"Oh! how should all hearts be taken with this Christ? Christians! turn your eyes upon the Lord: 'Look, and look again unto Jesus.' Why stand ye gazing on the toys of this world, when such a Christ is offered to you in the gospel? Can the world die for you? Can the world reconcile you to the Father? Can the world advance you to the kingdom of heaven? As Christ is all in all, so let him be the full and complete subject of our desire, and hope, and faith, and love, and joy; let him be in your thoughts the first in the morning, and the last at night." -- Isaac Ambrose (Looking Unto Jesus, p. 715)
After a faithful ministry, he was ejected from his pulpit for nonconformity in 1662. "He spent his later years in meditation and quietude among his friends in Preston. A lover of nature as well as of God, like his namesake the patriarch, 'Isaac went out to meditate in the field at eventide.' [Gen. 24.63] He spent a great part of his time every summer in Widicre wood, where, seldom seen by any, except on the Sabbath, he communed with his own heart and his God. The last time he was seen alive was by some friends from Garstang, of whom he is said to have taken leave with unusual affection and solemnity. Immediately after they left him he retired to his place of meditation, where he was found by an attendant in the moment of death. He departed in 1664 at the age of sixty-one." (Robert Halley, Lancashire: Its Puritanism and Nonconformity, Vol. 2, p. 202)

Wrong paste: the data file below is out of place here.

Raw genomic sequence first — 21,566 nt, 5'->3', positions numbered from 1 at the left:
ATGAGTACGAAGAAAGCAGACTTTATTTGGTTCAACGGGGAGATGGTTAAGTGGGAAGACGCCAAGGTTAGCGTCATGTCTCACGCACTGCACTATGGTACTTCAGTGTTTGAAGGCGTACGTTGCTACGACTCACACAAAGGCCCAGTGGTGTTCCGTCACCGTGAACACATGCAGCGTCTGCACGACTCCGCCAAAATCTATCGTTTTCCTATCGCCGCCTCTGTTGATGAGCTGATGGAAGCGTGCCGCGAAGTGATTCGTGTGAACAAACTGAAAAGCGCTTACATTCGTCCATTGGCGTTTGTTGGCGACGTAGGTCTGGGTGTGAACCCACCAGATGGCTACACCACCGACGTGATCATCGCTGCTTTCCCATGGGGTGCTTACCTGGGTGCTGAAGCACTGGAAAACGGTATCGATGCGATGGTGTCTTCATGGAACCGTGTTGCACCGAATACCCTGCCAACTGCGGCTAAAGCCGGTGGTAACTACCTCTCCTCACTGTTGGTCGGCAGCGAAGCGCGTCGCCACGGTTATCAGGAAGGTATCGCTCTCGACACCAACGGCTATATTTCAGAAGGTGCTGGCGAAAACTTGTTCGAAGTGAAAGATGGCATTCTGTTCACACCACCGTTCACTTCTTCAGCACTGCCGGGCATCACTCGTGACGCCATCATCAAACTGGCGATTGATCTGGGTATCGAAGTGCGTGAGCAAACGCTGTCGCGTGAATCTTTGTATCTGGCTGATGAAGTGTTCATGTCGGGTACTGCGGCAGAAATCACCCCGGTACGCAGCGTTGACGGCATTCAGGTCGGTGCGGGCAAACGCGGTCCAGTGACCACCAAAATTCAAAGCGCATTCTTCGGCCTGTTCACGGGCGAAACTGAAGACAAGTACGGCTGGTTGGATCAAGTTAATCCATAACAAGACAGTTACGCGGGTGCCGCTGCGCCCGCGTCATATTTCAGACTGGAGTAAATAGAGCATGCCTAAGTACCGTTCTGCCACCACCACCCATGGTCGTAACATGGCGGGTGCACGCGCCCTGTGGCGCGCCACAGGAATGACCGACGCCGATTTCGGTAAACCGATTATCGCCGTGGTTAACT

Of Ambrose, Dr. Edmund Calamy the Historian wrote, "He was holy in his life, happy in his death, and honoured by GOD,and all good men."
"The writings of Isaac Ambrose breathe with the inspired pulse of a person who has experienced the love and joy of God. He urges his readers, '[l]abour so to know Christ, as to have a practical and experimental knowledge of Christ in his influences, and not meerly a notional [one]'" (Tom Schwanda, Soul-Recreation: The Contemplative-Mystical Piety of Puritanism, p. 81).
I write of him today because Ambrose taught me personally much of the nature of true Christian warfare; the beauty of the covenant of redemption; the value of meditation; the benefit of writing a spiritual diary (which he included extracts from in his devotional manual, Media, as an encouragement to others to take up this useful practice); the importance of all the means of grace, public and private; and the blessing of solitude when it is improved upon as a opportunity to communion with God, as well as the blessing of serving the Lord within the family and other spheres to which we are called. It is good to remember the godly man who points us to Christ, and Ambrose was indeed such a man. For those who are interested, I commend the following links as an introduction to his life and legacy.